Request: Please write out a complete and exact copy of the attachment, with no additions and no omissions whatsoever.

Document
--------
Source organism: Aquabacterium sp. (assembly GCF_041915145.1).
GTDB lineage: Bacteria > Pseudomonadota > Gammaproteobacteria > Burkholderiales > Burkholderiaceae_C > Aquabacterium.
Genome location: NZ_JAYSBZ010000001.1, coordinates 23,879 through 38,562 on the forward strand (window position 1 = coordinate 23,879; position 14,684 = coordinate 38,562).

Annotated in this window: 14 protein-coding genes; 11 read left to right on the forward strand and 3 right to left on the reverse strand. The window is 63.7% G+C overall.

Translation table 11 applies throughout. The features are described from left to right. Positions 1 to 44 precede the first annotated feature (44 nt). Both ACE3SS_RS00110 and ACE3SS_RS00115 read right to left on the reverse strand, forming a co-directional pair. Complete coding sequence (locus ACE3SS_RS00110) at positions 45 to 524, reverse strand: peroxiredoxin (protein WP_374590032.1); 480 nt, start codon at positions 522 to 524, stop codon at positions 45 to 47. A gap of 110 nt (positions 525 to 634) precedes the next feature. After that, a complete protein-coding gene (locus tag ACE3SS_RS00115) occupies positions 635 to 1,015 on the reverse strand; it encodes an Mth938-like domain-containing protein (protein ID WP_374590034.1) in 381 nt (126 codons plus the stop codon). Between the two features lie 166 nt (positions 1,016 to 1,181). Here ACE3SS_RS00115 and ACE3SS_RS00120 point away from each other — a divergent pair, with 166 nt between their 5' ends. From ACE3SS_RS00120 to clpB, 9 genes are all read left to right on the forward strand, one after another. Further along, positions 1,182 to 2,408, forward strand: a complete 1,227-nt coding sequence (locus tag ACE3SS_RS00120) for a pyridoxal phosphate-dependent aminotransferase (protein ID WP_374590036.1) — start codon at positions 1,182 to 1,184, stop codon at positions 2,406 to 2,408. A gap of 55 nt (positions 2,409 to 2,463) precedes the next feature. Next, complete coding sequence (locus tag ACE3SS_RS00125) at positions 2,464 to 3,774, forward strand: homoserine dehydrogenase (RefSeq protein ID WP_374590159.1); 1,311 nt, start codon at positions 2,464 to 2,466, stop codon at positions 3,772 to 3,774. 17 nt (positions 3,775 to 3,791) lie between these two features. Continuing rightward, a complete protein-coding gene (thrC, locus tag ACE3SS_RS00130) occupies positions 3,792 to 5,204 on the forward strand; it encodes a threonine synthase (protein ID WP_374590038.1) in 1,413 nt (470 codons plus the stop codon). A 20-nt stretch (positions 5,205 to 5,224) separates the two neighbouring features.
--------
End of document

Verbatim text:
Source organism: Aquabacterium sp. (assembly GCF_041915145.1).
GTDB lineage: Bacteria > Pseudomonadota > Gammaproteobacteria > Burkholderiales > Burkholderiaceae_C > Aquabacterium.
Genome location: NZ_JAYSBZ010000001.1, coordinates 23,879 through 38,562 on the forward strand (window position 1 = coordinate 23,879; position 14,684 = coordinate 38,562).

Annotated in this window: 14 protein-coding genes; 11 read left to right on the forward strand and 3 right to left on the reverse strand. The window is 63.7% G+C overall.

Translation table 11 applies throughout. The features are described from left to right. Positions 1 to 44 precede the first annotated feature (44 nt). Both ACE3SS_RS00110 and ACE3SS_RS00115 read right to left on the reverse strand, forming a co-directional pair. Complete coding sequence (locus ACE3SS_RS00110) at positions 45 to 524, reverse strand: peroxiredoxin (protein WP_374590032.1); 480 nt, start codon at positions 522 to 524, stop codon at positions 45 to 47. A gap of 110 nt (positions 525 to 634) precedes the next feature. After that, a complete protein-coding gene (locus tag ACE3SS_RS00115) occupies positions 635 to 1,015 on the reverse strand; it encodes an Mth938-like domain-containing protein (protein ID WP_374590034.1) in 381 nt (126 codons plus the stop codon). Between the two features lie 166 nt (positions 1,016 to 1,181). Here ACE3SS_RS00115 and ACE3SS_RS00120 point away from each other — a divergent pair, with 166 nt between their 5' ends. From ACE3SS_RS00120 to clpB, 9 genes are all read left to right on the forward strand, one after another. Further along, positions 1,182 to 2,408, forward strand: a complete 1,227-nt coding sequence (locus tag ACE3SS_RS00120) for a pyridoxal phosphate-dependent aminotransferase (protein ID WP_374590036.1) — start codon at positions 1,182 to 1,184, stop codon at positions 2,406 to 2,408. A gap of 55 nt (positions 2,409 to 2,463) precedes the next feature. Next, complete coding sequence (locus tag ACE3SS_RS00125) at positions 2,464 to 3,774, forward strand: homoserine dehydrogenase (RefSeq protein ID WP_374590159.1); 1,311 nt, start codon at positions 2,464 to 2,466, stop codon at positions 3,772 to 3,774. 17 nt (positions 3,775 to 3,791) lie between these two features. Continuing rightward, a complete protein-coding gene (thrC, locus tag ACE3SS_RS00130) occupies positions 3,792 to 5,204 on the forward strand; it encodes a threonine synthase (protein ID WP_374590038.1) in 1,413 nt (470 codons plus the stop codon). A 20-nt stretch (positions 5,205 to 5,224) separates the two neighbouring features.